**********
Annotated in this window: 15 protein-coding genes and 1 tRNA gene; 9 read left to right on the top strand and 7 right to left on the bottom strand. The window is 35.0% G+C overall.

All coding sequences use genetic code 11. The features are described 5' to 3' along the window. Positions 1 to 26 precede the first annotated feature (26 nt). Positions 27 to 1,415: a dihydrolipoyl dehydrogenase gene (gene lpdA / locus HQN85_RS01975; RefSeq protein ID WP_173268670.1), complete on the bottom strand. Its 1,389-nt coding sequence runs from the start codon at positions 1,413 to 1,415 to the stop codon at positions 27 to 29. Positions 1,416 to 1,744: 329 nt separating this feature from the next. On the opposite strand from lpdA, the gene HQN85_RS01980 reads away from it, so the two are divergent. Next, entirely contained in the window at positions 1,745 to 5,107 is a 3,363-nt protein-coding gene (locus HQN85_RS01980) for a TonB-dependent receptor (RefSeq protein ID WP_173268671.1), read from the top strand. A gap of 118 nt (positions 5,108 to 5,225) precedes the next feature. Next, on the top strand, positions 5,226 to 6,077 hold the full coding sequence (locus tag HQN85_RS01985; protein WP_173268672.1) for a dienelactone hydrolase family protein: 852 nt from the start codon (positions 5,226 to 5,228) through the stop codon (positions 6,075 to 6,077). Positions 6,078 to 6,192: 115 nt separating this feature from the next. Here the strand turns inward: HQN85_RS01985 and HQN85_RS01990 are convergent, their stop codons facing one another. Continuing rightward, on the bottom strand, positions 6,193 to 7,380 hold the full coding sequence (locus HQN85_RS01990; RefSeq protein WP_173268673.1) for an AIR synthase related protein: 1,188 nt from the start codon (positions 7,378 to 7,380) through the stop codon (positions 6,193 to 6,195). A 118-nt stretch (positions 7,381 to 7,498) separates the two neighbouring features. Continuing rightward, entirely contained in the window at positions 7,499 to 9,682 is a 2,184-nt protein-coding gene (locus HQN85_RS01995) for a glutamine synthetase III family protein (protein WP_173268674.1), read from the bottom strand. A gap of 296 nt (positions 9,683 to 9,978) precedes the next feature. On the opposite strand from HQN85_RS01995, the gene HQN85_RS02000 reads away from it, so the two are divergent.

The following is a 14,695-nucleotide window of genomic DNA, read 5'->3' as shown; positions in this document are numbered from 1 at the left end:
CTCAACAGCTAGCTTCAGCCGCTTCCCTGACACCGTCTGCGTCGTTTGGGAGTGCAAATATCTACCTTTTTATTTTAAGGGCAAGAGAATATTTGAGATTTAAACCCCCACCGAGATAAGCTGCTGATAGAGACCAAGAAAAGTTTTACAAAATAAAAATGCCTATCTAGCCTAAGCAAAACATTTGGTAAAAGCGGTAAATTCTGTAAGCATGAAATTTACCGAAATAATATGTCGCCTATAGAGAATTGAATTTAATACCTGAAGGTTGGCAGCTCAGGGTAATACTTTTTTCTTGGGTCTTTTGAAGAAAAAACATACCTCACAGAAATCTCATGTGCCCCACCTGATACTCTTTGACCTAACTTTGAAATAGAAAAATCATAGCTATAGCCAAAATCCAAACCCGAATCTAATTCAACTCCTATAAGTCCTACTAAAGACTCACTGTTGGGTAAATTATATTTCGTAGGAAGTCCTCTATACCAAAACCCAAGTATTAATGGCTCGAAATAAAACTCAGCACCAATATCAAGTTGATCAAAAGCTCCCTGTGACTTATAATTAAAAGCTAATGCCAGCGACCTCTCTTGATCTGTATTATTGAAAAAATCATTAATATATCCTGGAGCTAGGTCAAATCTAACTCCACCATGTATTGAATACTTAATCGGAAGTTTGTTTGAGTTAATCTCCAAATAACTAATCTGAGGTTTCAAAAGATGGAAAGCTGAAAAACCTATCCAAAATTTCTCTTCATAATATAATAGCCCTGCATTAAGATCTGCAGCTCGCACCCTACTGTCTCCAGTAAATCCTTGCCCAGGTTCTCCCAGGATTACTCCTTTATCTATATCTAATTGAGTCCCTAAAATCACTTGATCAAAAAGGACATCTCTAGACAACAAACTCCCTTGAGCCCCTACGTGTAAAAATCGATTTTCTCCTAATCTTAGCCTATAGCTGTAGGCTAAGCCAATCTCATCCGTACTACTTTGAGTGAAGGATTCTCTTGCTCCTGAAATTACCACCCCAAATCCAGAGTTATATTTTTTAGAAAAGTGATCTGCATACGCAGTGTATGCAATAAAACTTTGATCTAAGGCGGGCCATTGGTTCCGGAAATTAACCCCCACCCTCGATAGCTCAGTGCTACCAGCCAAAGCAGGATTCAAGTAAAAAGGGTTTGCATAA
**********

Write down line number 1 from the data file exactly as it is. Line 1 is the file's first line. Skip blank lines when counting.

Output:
Annotated in this window: 15 protein-coding genes and 1 tRNA gene; 9 read left to right on the top strand and 7 right to left on the bottom strand. The window is 35.0% G+C overall.